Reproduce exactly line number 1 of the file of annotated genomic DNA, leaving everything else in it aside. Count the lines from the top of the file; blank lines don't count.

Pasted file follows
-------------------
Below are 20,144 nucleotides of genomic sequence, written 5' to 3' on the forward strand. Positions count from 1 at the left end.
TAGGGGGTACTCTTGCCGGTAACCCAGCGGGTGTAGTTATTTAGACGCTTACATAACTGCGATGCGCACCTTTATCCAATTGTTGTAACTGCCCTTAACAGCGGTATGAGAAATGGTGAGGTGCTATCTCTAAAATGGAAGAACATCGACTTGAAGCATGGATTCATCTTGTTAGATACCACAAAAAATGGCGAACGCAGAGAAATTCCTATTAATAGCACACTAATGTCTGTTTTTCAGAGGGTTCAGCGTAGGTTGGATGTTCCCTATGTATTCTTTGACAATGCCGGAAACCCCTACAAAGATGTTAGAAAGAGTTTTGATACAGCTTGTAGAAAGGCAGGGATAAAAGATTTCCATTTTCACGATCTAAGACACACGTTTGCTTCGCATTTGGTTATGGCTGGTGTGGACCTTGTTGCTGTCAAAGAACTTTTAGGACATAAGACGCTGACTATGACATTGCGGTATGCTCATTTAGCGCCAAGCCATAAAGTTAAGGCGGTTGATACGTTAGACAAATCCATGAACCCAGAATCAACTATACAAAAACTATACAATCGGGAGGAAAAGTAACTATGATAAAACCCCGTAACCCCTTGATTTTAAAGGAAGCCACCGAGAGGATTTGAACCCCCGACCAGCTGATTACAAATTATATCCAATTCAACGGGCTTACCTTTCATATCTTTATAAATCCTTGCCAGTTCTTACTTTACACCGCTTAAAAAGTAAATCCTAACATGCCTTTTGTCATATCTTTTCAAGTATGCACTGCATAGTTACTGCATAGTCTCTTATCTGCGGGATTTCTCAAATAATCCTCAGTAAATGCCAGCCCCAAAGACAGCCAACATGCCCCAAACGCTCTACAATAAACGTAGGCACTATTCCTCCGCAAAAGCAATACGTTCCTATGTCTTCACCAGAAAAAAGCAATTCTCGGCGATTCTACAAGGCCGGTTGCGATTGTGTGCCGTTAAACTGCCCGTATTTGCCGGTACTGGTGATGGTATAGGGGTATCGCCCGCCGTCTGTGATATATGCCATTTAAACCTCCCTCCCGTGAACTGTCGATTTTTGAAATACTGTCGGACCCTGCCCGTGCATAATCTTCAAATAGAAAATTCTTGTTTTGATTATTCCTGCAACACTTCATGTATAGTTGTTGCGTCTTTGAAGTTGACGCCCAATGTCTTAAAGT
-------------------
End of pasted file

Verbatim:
Below are 20,144 nucleotides of genomic sequence, written 5' to 3' on the forward strand. Positions count from 1 at the left end.